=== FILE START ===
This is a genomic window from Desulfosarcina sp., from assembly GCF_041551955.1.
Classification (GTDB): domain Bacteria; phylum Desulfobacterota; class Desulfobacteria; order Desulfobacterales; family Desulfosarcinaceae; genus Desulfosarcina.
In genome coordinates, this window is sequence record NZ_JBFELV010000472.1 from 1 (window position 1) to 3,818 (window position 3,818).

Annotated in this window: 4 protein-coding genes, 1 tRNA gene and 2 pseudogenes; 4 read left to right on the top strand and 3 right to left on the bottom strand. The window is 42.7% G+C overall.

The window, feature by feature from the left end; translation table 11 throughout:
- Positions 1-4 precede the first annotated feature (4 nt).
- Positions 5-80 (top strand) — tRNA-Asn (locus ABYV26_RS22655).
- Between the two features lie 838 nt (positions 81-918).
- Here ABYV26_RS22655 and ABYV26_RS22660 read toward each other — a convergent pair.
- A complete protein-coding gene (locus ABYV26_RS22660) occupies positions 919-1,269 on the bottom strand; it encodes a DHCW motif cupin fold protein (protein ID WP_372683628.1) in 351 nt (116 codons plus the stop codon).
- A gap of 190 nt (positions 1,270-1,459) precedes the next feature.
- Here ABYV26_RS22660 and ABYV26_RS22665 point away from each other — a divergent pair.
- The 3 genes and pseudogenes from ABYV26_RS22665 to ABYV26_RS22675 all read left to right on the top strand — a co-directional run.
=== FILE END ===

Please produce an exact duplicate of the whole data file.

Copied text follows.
This is a genomic window from Desulfosarcina sp., from assembly GCF_041551955.1.
Classification (GTDB): domain Bacteria; phylum Desulfobacterota; class Desulfobacteria; order Desulfobacterales; family Desulfosarcinaceae; genus Desulfosarcina.
In genome coordinates, this window is sequence record NZ_JBFELV010000472.1 from 1 (window position 1) to 3,818 (window position 3,818).

Annotated in this window: 4 protein-coding genes, 1 tRNA gene and 2 pseudogenes; 4 read left to right on the top strand and 3 right to left on the bottom strand. The window is 42.7% G+C overall.

The window, feature by feature from the left end; translation table 11 throughout:
- Positions 1-4 precede the first annotated feature (4 nt).
- Positions 5-80 (top strand) — tRNA-Asn (locus ABYV26_RS22655).
- Between the two features lie 838 nt (positions 81-918).
- Here ABYV26_RS22655 and ABYV26_RS22660 read toward each other — a convergent pair.
- A complete protein-coding gene (locus ABYV26_RS22660) occupies positions 919-1,269 on the bottom strand; it encodes a DHCW motif cupin fold protein (protein ID WP_372683628.1) in 351 nt (116 codons plus the stop codon).
- A gap of 190 nt (positions 1,270-1,459) precedes the next feature.
- Here ABYV26_RS22660 and ABYV26_RS22665 point away from each other — a divergent pair.
- The 3 genes and pseudogenes from ABYV26_RS22665 to ABYV26_RS22675 all read left to right on the top strand — a co-directional run.